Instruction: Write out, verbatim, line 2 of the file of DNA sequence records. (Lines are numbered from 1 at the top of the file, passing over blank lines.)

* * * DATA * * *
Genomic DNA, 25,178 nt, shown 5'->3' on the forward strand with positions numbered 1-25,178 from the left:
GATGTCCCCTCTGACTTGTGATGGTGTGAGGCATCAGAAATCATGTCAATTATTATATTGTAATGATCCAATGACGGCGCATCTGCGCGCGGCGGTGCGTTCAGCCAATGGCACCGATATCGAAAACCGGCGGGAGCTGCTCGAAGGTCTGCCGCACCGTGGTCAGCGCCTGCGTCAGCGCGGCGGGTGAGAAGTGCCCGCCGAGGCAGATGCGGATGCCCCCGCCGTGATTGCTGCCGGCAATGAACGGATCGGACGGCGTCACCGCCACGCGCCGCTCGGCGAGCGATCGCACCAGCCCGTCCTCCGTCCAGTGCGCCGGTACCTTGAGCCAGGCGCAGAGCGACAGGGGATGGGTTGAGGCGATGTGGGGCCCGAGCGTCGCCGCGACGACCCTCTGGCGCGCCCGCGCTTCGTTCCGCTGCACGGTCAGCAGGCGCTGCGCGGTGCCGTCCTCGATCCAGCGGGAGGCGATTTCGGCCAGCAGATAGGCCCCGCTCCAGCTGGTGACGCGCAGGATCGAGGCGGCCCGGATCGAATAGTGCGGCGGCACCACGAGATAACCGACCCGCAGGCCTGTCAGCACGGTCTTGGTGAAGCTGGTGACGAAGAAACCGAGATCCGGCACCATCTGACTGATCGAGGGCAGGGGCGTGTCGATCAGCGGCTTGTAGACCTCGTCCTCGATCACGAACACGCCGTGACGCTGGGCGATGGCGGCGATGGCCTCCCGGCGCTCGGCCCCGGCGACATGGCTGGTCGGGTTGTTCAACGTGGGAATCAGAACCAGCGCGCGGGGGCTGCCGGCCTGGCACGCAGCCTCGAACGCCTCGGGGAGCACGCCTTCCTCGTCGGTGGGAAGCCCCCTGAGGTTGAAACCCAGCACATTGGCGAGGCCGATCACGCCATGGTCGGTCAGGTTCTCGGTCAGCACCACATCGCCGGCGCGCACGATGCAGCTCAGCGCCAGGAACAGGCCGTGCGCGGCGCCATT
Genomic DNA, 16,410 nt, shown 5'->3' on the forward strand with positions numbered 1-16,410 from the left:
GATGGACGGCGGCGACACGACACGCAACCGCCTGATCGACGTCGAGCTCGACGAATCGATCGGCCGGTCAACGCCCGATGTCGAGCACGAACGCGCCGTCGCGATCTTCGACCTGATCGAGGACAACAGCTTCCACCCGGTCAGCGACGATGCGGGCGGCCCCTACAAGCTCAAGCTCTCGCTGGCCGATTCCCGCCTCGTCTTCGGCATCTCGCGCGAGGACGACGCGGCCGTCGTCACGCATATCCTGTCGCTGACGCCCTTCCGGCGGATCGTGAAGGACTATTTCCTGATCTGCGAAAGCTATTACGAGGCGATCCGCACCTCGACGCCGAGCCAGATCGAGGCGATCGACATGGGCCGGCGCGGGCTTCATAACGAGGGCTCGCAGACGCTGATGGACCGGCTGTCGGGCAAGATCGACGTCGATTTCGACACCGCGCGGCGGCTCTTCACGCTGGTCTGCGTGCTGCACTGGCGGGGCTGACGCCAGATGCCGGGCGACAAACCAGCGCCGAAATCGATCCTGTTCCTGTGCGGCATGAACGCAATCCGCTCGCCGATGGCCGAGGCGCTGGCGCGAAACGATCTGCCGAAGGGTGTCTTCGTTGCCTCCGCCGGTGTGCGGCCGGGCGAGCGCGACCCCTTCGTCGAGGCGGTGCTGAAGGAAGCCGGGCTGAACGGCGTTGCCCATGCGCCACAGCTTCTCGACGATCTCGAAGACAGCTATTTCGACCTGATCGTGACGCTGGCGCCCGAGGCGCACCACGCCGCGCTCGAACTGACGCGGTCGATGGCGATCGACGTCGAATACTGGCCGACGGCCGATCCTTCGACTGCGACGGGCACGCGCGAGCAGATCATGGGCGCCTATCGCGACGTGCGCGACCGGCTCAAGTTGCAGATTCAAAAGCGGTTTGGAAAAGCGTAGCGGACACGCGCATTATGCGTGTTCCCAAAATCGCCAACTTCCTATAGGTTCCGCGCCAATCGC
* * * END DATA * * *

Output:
GATGTCCCCTCTGACTTGTGATGGTGTGAGGCATCAGAAATCATGTCAATTATTATATTGTAATGATCCAATGACGGCGCATCTGCGCGCGGCGGTGCGTTCAGCCAATGGCACCGATATCGAAAACCGGCGGGAGCTGCTCGAAGGTCTGCCGCACCGTGGTCAGCGCCTGCGTCAGCGCGGCGGGTGAGAAGTGCCCGCCGAGGCAGATGCGGATGCCCCCGCCGTGATTGCTGCCGGCAATGAACGGATCGGACGGCGTCACCGCCACGCGCCGCTCGGCGAGCGATCGCACCAGCCCGTCCTCCGTCCAGTGCGCCGGTACCTTGAGCCAGGCGCAGAGCGACAGGGGATGGGTTGAGGCGATGTGGGGCCCGAGCGTCGCCGCGACGACCCTCTGGCGCGCCCGCGCTTCGTTCCGCTGCACGGTCAGCAGGCGCTGCGCGGTGCCGTCCTCGATCCAGCGGGAGGCGATTTCGGCCAGCAGATAGGCCCCGCTCCAGCTGGTGACGCGCAGGATCGAGGCGGCCCGGATCGAATAGTGCGGCGGCACCACGAGATAACCGACCCGCAGGCCTGTCAGCACGGTCTTGGTGAAGCTGGTGACGAAGAAACCGAGATCCGGCACCATCTGACTGATCGAGGGCAGGGGCGTGTCGATCAGCGGCTTGTAGACCTCGTCCTCGATCACGAACACGCCGTGACGCTGGGCGATGGCGGCGATGGCCTCCCGGCGCTCGGCCCCGGCGACATGGCTGGTCGGGTTGTTCAACGTGGGAATCAGAACCAGCGCGCGGGGGCTGCCGGCCTGGCACGCAGCCTCGAACGCCTCGGGGAGCACGCCTTCCTCGTCGGTGGGAAGCCCCCTGAGGTTGAAACCCAGCACATTGGCGAGGCCGATCACGCCATGGTCGGTCAGGTTCTCGGTCAGCACCACATCGCCGGCGCGCACGATGCAGCTCAGCGCCAGGAACAGGCCGTGCGCGGCGCCATT